Even though many guests don’t view it in the same category as their amber-hued counterparts, pisco is a grape-based spirit and technically a brandy. The South American spirit has been gaining traction in the U.S. in recent years.
The staff at Brandy Library works to educate guests about pisco and get them to understand that it has more applications than the Pisco Sour—though the operator does offer the classic cocktail for $15. Desoblin believes that few customers order it as a sipping beverage because most pisco isn’t aged. Brandy Library serves three piscos, all priced at $12.
“Pisco is much better perceived [than other brandies],” says The Palmer Houses’ Coyne. “I think it has a lot to do with its versatility, and many bars finding unique ways to offer pisco,” he says. Lockwood has included several eclectic pisco potables on the menu like the Pineapple Pisco Punch ($13.50), with Barsol pisco, muddled pineapple, pineapple juice and fresh lemon juice.
McCoy has noticed that pisco awareness has greatly increased, and there are now more bottles available from both Chile and Peru. (The two countries have been fighting over who invented pisco for centuries).
While pisco primarily used at Eastern Standard in the Pisco Sour ($10), the operator also offers it in other drinks like a riff on the Pisco Punch ($10) with pineapple syrup, lemon and Peychaud’s Bitters, and the Manhattan variant El Capitan ($12), with Carpano Antica and their house-made infusion of Fernet Branca, Cynar and Créole Shrubb.
FOR MATURE AUDIENCES
Cocktail drinkers aside, most brandy fans—especially Cognac drinkers—still skew towards an older demographic. “It is definitely a more mature crowd drinking Cognac,” age 40 and older, says Coyne. “The younger generation does not have too much knowledge or experience with Cognac.”
Coyne attributes this partly to an overemphasis on marketing and advertising flavored vodkas to younger consumers.
The Palm’s Sbai believes “the category still needs to be discovered by the millennials, but the baby boomers and established Gen Xers seem to have a handle on it.”
Some guests who typically do not gravitate towards the brandy category may be swayed, but NoPa’s Hiney thinks for the most part, interest is fixed. “Guests are either brandy drinkers or they’re not. It’s not really something we suggest someone order if they are new to the spirit.”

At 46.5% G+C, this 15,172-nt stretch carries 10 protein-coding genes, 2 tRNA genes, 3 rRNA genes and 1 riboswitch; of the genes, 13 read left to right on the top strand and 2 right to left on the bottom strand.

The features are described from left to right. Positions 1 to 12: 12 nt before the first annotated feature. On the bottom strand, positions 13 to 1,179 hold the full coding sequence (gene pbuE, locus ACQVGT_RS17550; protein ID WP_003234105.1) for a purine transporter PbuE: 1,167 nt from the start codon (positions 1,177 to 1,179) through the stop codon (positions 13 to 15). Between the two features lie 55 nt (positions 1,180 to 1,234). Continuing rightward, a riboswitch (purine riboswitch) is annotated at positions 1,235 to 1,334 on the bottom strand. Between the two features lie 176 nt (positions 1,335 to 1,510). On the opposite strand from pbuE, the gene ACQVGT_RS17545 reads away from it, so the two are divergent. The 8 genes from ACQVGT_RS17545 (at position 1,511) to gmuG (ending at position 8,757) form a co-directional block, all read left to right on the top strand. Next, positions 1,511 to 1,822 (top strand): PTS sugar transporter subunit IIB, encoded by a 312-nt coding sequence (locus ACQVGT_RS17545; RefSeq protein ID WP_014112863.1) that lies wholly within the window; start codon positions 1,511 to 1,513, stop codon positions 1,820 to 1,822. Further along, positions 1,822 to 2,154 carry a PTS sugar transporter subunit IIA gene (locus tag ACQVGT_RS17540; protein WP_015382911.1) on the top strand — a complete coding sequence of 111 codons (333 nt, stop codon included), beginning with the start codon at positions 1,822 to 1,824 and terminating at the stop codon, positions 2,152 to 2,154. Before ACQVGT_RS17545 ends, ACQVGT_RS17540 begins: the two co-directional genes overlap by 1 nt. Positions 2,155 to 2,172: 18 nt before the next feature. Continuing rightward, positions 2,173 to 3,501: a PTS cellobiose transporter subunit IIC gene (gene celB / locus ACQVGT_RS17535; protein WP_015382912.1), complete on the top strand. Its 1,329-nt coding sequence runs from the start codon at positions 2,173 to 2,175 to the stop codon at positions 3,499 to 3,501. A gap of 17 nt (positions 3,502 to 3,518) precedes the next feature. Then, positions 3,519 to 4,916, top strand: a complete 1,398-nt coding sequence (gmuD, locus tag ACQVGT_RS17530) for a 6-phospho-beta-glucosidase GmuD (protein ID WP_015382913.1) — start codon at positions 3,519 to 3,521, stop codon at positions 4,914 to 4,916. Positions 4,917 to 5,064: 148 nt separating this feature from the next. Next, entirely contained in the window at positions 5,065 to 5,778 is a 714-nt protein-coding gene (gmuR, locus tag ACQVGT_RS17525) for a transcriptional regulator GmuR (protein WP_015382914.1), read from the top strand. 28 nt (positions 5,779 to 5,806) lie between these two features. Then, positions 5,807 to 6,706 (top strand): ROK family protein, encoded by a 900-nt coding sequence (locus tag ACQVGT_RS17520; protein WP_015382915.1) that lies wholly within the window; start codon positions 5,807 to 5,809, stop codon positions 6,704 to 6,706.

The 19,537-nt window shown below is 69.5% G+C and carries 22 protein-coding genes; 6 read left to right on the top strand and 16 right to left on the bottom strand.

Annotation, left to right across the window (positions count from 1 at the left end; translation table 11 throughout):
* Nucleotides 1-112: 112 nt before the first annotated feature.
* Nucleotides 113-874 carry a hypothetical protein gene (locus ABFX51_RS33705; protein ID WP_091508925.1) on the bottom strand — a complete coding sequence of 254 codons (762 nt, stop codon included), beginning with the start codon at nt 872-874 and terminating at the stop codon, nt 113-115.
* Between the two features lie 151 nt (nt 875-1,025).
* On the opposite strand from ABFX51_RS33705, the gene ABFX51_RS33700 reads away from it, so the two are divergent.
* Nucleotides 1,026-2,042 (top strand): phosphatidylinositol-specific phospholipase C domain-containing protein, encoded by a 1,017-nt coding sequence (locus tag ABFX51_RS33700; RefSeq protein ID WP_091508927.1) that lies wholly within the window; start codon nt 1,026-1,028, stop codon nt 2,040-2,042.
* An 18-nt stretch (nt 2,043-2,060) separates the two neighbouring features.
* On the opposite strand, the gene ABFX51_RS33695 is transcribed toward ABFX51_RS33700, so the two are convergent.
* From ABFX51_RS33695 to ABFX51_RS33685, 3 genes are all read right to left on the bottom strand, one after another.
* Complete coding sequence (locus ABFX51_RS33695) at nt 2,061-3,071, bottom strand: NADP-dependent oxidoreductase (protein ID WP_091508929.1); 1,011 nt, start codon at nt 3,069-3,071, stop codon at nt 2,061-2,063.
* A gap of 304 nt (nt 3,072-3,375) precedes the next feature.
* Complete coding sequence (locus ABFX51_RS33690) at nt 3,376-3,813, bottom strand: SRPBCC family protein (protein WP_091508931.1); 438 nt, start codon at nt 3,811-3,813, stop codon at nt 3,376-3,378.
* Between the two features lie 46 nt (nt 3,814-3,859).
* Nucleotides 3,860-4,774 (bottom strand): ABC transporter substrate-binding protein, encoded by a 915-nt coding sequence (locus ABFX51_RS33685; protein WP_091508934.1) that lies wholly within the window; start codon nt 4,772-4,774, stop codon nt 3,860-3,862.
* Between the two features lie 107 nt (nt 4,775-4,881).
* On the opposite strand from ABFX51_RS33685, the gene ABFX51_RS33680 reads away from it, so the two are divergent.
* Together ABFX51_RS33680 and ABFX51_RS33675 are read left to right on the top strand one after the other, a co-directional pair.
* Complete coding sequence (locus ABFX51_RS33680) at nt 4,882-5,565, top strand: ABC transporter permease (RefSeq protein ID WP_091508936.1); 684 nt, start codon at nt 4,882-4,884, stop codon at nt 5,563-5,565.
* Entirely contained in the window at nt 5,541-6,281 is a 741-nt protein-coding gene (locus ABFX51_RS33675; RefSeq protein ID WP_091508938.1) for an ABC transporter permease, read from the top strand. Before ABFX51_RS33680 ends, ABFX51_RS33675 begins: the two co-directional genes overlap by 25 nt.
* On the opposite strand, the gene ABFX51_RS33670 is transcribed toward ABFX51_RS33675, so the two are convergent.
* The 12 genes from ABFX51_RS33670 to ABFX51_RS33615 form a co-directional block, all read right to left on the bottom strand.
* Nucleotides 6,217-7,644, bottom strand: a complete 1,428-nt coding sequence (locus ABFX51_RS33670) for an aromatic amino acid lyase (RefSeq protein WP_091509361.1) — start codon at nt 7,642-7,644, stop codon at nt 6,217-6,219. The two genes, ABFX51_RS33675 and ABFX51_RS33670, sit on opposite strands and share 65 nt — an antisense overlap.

But as with many spirits, promotion and education go a long way in terms of customer perception and understanding of the brandy/Cognac category. To make brandy more approachable for the uninitiated or unfamiliar, Taste by Niche offers a flight for $11.
And with the ongoing interest in classic spirits and craft cocktails, plus the trendiness and increased availability of pisco, the category stands to gain many more converts. ·
Kelly Magyarics is a wine and spirits writer and wine educator in the Washington, D.C. area. She can be reached through her website, www.kellymagyarics.com, or on Twitter and Instagram @kmagyarics.
THE APPEAL OF ARMAGNAC
Like Cognac, Armagnac is a French brandy, distilled from grapes in the Gascony region of the southwestern part of France. Armagnac is the oldest spirit in France, with a long history and tradition. But there are differences between it and its more famous cousin. May Matta-Aliah, president of the New York-based wine education and consulting organization In the Grape, and an Armagnac ambassador, points out that Armagnac is more artisanal than Cognac, and possesses fruitier notes, as opposed to Cognac’s floral ones.
“Armagnac is a deeply flavorful and rich brandy, with flavors ranging from patisserie to vanilla, plums and butterscotch in the younger blends, to prunes, spice and leather in the older blends,” says Matta-Aliah. She believes most who try Armagnac love it. But lack of awareness, coupled with the limited financial resources and advertising budget of the small region, keep Armagnac under the radar, and out of many guests’ glasses.
“Bold, rustic, manly, obscure, deep, complex, difficult, enchanting, austere, fragrant. It’s a love-or-hate relationship,” says Flavien Desoblin about Armagnac. A member of the Mousquetaire d’Armagnac and owner of Brandy Library in New York, Desoblin says the lack of marketing power means fewer guests get to sample Armagnac. Brandy Library offers about 90 Armagnacs; it’s also featured in cocktails like The Paradox ($15), with Armagnac, orange liqueur and Amarula cream liqueur; and The Musket ($15), with Armagnac, muddled fig, honey and lemon juice.
Michael David Murphy, beverage director for the six concepts of Craft Restaurants Ltd., also positions Armagnac as more masculine, with hints of spice, as opposed to Cognac’s more feminine, softer palate. Craft’s Taste by Niche restaurant in St. Louis serves the Tariquet 12 Year Folle Blanche Armagnac for $12.
Blanche was an AOC established in 2005 for unaged Armagnac, and Matta-Aliah says this sector of the category is attracting the most attention. But Armagnac in general is worth seeking out, and a welcome addition to a back bar or restaurant, she says. “It is an artisanal, authentic, historic and hand-crafted product, even today.” —KAM